We are blessed that the Church gives us the season of Lent to “repent and believe in the gospel” (Mark 1:15). It is a time to begin anew, to be “cleansed from our idols” (Ezekiel 36:25). Rather than focusing on what makes us comfortable, we are urged to focus on what makes us uncomfortable. About what should we be uncomfortable? For starters, let’s look at the fact that OUR SINS are responsible for Jesus suffering and dying on the cross (Catechism of the Catholic Church, 598). How is it then that we have become so comfortable in ignoring this fact? The main reason is that we don’t spend a lot of time thinking about the effect our sins. Every time we sin, we not only hurt God but we hurt the entire Church. Since we are all connected as members of the Mystical Body of Christ, my sins have an effect on every member of the Church.

OK, Gary…what about me? I’m a good person and go to church every week. I try to lead a good life. I haven’t committed any sins lately. Am I off the hook? Let’s look at how Saint John answers that question in the pages of the Bible:

If we say we have no sin, we deceive ourselves, and the truth is not in us. If we confess our sins, he is faithful and just, and will forgive our sins and cleanse us from all unrighteousness. (1 John 8-9)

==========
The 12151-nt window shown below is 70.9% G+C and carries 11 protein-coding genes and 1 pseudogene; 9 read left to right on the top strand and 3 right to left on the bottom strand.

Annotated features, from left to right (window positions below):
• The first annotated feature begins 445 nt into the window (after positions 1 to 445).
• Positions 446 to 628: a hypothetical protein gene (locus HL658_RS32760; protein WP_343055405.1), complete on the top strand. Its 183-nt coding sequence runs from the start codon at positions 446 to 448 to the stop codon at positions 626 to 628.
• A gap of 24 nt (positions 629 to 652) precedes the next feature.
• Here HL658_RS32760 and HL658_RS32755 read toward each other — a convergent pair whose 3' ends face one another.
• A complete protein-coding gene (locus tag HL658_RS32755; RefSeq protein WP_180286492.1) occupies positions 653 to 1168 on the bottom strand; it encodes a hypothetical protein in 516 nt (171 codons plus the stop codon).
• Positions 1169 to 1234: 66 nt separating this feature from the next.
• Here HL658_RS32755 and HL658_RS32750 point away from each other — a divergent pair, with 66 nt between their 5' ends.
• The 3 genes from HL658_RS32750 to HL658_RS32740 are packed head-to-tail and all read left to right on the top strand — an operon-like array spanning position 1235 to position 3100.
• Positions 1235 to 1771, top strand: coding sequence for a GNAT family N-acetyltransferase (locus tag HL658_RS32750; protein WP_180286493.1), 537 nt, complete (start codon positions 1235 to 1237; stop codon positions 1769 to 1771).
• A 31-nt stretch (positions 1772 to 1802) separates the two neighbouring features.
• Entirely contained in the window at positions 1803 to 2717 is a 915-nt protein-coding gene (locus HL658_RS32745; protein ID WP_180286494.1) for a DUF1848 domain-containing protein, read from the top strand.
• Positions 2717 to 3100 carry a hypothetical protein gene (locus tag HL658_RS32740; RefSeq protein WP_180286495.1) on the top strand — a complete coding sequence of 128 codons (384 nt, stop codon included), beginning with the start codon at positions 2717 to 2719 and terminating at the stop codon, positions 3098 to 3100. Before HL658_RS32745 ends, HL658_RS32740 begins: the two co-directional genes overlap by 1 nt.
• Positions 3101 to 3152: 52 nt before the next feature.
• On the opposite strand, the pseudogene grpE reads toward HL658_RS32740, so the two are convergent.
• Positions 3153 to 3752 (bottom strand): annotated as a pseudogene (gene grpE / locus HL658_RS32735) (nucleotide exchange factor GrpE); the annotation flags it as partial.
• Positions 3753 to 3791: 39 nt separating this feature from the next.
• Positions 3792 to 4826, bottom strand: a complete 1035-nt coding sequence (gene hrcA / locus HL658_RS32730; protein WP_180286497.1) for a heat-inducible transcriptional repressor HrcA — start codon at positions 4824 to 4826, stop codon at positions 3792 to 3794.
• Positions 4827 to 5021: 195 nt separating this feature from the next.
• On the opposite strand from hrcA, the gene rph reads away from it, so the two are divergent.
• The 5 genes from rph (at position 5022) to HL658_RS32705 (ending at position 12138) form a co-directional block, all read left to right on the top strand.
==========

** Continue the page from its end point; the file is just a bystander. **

The good news is that, even though we are sinners, THERE IS HOPE! Jesus is standing by, waiting to forgive our sins in the Sacrament of Reconciliation. In order to obtain that forgiveness, however, we first need to acknowledge that we have sinned. We should pray every day for the grace to see our sins AS GOD SEES THEM. Then, we can repent and seek out the Lord’s pardon for the damage we have done.

In his Spiritual Exercises, Saint Ignatius of Loyola suggests that we imagine Christ present before us on the cross. While looking at His battered and bloody body, tortured so that we can be redeemed from our sins, he proposes that we ask ourselves 3 questions:

“What have I done for Christ?”

“What am I doing for Christ?”

“What ought I to do for Christ?”

If we think about these questions long and hard enough, it’s likely that we’ll become uncomfortable…and that’s good. Because becoming uncomfortable about being comfortable is what Lent (and our Catholic Faith) is all about.